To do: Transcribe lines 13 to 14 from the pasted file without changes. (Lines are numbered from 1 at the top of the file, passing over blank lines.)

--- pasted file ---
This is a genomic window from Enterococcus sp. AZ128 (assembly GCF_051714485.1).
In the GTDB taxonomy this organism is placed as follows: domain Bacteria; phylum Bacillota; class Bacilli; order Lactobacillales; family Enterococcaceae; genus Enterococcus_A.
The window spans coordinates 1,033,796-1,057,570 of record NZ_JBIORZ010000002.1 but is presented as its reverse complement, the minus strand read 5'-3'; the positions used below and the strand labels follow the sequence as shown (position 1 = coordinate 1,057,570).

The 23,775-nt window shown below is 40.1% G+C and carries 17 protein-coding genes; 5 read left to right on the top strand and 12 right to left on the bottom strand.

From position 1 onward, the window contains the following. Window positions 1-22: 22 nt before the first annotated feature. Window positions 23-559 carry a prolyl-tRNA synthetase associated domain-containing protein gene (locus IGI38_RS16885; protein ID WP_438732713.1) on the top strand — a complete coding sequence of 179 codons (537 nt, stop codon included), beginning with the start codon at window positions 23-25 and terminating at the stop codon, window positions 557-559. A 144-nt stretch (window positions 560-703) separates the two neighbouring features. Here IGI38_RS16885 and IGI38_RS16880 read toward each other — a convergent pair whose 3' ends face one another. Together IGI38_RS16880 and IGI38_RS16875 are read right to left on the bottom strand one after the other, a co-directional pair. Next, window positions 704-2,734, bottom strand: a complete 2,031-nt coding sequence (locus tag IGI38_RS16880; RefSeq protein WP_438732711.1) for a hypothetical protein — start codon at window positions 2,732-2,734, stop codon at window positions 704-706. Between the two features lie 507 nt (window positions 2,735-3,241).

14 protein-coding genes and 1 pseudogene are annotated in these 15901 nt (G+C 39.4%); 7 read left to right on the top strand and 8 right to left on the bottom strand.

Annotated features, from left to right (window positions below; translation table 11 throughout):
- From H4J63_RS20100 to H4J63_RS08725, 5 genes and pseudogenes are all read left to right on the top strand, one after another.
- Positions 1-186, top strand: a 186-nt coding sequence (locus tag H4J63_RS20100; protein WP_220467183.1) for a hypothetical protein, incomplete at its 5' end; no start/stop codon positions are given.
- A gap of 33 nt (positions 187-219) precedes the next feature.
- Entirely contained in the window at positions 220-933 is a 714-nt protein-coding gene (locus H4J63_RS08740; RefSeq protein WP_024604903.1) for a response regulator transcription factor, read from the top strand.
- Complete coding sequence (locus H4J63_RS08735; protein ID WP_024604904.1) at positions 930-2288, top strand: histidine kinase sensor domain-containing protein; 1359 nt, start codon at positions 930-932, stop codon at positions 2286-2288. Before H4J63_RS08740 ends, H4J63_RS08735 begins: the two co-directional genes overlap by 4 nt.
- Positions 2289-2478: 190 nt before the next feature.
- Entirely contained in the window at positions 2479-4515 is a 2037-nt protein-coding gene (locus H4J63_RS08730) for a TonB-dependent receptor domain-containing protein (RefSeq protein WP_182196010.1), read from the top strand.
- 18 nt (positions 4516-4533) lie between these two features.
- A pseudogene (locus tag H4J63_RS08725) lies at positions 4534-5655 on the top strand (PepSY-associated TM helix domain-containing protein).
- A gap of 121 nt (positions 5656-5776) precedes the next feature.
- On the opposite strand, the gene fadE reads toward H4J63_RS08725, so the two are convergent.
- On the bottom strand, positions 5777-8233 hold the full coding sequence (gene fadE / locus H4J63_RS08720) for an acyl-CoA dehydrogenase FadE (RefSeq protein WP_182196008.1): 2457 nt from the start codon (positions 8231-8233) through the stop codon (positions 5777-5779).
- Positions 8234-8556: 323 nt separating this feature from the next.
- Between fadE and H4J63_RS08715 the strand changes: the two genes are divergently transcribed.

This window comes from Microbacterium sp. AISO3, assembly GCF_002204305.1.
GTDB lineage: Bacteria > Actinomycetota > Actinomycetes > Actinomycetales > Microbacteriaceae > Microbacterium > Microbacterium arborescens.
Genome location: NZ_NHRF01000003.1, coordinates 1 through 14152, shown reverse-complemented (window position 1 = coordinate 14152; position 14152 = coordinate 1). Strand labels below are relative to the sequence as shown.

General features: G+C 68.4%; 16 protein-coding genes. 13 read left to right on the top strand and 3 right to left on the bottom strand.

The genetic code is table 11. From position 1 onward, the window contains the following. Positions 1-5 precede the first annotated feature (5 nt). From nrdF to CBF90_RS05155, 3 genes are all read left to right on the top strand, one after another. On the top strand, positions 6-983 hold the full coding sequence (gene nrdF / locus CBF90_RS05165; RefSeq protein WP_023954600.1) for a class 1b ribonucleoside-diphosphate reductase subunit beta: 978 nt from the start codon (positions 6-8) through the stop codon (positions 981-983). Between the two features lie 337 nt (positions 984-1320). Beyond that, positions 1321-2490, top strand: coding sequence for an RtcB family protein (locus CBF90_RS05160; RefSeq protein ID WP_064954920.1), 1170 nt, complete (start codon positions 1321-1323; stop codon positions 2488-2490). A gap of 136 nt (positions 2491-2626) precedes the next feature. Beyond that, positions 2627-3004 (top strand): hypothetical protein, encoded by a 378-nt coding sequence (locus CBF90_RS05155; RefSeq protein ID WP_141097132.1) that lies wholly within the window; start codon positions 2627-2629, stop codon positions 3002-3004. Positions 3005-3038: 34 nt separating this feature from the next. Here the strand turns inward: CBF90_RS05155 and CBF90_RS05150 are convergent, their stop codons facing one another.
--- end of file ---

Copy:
- Positions 2289-2478: 190 nt before the next feature.
- Entirely contained in the window at positions 2479-4515 is a 2037-nt protein-coding gene (locus H4J63_RS08730) for a TonB-dependent receptor domain-containing protein (RefSeq protein WP_182196010.1), read from the top strand.